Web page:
Many will rejoice. Independent schools are not politically correct and single-sex ones are caricatured as antediluvian by many

in the education establishment. Cruel jokes have long insisted

that Westbourne, Park, and

Laurel Bank existed only to teach snobbery, deportment, and rich husband-snaring to the daughters of the seriously rich. That is far from true. All three schools had impressive lists of high-achieving former pupils.

If . . . when the final demise of these female-only laagers is declared, Glasgow will have lost rather more than feminine uniforms, panelled walls, and spinster school mistresses who taught Latin's ablative absolute by lying one fifth-former on the floor of

the classroom and pretending

to stab her with an imaginary

spear (''pilum, girls, pilum'').

Yes, Westbourne, Park, and Laurel Bank set standards of tone and class which many find laughable and others regard as the

personification of charm and sophistication. But they did more. Honest educationists often advise parents to ''educate their daughters in girls' schools and their sons

at somebody else's daughter's expense''. In the male-dominated culture of the west of Scotland these schools gave confidence and academic ambition to young women who had few successful female role-models to emulate. They opened horizons and encouraged intellectual risks in

an environment where there were no boys to laugh and tease. Despite the jokes, they produced academics, lawyers, politicians, actresses, civil-servants, journalists, and entrepreneurs, not demure cocktail hostesses. And their passing says something about what is happening to Glasgow.

The existence of three thriving independent schools for girls was an expression of a thriving community. There were a few weekly boarders from such far-flung places as Lanark and Stirling and girls did commute from the south side and from villages such as Balfron and Killearn, but Westbourne, Park, and Laurel Bank were community schools. They were in Glasgow for Glasgow and many of their pupils lived locally in the west end. Changes were made in time of war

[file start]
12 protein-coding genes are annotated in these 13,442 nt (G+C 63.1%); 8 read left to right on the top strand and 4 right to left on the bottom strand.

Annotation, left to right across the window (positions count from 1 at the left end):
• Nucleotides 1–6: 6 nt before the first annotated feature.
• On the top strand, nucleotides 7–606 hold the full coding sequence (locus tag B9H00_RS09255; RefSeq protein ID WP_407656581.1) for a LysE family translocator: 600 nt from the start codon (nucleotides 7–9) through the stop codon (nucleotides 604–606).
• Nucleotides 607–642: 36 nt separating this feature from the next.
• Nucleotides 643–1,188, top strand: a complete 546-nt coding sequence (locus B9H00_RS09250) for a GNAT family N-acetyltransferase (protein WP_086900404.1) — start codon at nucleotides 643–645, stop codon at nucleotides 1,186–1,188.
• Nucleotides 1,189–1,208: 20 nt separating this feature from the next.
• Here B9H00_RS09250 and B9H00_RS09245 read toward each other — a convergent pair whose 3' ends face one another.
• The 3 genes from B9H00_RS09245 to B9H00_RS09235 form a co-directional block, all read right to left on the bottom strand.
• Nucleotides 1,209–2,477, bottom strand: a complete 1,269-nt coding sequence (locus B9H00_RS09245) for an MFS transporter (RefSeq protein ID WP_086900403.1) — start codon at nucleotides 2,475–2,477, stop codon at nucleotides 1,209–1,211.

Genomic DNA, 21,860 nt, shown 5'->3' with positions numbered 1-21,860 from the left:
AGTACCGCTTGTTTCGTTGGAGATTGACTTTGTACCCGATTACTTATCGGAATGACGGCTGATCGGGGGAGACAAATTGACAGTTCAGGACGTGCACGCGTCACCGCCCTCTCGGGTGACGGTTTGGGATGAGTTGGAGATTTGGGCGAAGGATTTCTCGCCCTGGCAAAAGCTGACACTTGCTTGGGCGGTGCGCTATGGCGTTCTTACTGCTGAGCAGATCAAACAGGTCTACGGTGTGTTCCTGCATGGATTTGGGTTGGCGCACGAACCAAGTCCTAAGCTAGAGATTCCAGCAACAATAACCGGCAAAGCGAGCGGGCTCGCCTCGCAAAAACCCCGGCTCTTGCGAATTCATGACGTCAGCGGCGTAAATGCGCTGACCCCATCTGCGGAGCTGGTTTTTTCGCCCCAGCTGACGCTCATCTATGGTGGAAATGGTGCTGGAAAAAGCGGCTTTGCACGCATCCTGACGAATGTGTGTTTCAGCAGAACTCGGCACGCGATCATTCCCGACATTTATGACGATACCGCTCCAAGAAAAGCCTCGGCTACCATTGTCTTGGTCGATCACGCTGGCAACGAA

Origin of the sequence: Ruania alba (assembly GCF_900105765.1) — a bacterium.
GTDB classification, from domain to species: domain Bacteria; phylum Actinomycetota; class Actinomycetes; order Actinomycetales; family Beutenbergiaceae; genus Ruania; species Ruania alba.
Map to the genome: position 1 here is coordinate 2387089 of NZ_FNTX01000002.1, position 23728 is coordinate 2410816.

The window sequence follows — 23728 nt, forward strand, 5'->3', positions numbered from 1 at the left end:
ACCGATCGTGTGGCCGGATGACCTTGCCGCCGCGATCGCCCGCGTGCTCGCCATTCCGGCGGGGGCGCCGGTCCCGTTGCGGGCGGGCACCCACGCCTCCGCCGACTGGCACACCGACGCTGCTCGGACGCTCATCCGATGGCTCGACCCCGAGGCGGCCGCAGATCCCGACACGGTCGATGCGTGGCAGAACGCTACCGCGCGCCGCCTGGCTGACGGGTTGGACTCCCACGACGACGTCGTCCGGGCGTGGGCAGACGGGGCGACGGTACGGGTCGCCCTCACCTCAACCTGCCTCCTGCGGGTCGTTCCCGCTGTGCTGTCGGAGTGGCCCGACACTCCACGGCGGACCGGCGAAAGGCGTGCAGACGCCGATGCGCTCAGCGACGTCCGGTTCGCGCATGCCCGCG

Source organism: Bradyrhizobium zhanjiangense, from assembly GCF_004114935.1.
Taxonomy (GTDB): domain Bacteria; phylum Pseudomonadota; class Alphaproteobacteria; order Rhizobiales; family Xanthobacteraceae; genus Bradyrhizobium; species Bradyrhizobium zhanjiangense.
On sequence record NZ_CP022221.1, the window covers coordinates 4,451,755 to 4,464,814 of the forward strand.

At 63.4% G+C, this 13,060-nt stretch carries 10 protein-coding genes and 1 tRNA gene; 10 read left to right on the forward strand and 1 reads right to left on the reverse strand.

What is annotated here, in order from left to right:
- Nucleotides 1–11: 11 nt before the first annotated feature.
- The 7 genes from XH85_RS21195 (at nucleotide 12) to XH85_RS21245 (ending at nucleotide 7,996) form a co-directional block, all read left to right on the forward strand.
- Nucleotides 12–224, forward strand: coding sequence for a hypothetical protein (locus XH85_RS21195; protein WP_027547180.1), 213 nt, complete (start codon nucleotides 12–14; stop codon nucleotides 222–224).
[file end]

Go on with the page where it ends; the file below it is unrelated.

and Westbourne evacuated to Symington House near Biggar between 1939 and 1944. Park and Laurel Bank made concessions to Hitler, too. But these were intimate academic communities. They existed to serve an identifiable population. Now that population is moving away - driven out of the city centre by punitive council tax and soaring house prices. Single-sex private education is being eradicated by a combination of government hostility and city centre depopulation.

When the bitter gags about elocution lessons and silver spoons have been forgotten, there may be opportunity for mature reflection. There is not much diversity in Scottish education. The big, merged co-educational private schools which are increasingly popular with parents have better-rewarded teachers and luckier pupils than their comprehensive counterparts, but they have lost some of the sense of community. The west-end schools which

produced Siobhan Redmond (Park), Frances Cairncross (Laurel Bank), Vivien Heilbron (Westbourne), and thousands of others had something more. They had a unique sense of place and camaraderie. Their alumni remain fiercely loyal years after leaving. They value the environment in which they were encouraged to learn and they don't need the growing weight of academic

evidence which demonstrates that, in mixed schools, boys get more attention than girls because they are more disruptive and demand more attention.

In their time Westbourne, Park, and Laurel Bank gave blue-

stockings a good name. They reminded Glaswegians the phrase was originally coined to describe a plucky band of eighteenth-century women who formed a literary society at a time when women were not supposed to do that sort of thing. These were not the Sloane Ranger academies of the English home counties or the Swiss finishing schools so beloved of Tatler and Country Life. They were gutsy establishments, well aware of the chauvinist aspects of Scottish life and determined to provide an effective antidote.

True, they were open only to those who could afford to pay. But all three were products of sentiments akin to the campaign for female suffrage. They set out to change society, not to preserve it in aspic.

As Gay Eggington, head of Laurel Bank until the merger with Park, put it at her school's 90th anniversary dinner in 1993: ''First and foremost, I believe we offer girls the opportunity to fulfil their academic and intellectual potential. This room is filled with women who have broken through the glass ceiling. This was the result of a girls' school education.''

All three west-end schools were enthusiastic participants in the assisted-places scheme. If Laurel Park goes the way of its sisters, the abolition of that scheme will take a large share of the responsibility. The omens are not looking good - as one Westbourne head advised pupils in the 1970s: ''It is very rarely a good idea to get your name in the papers.''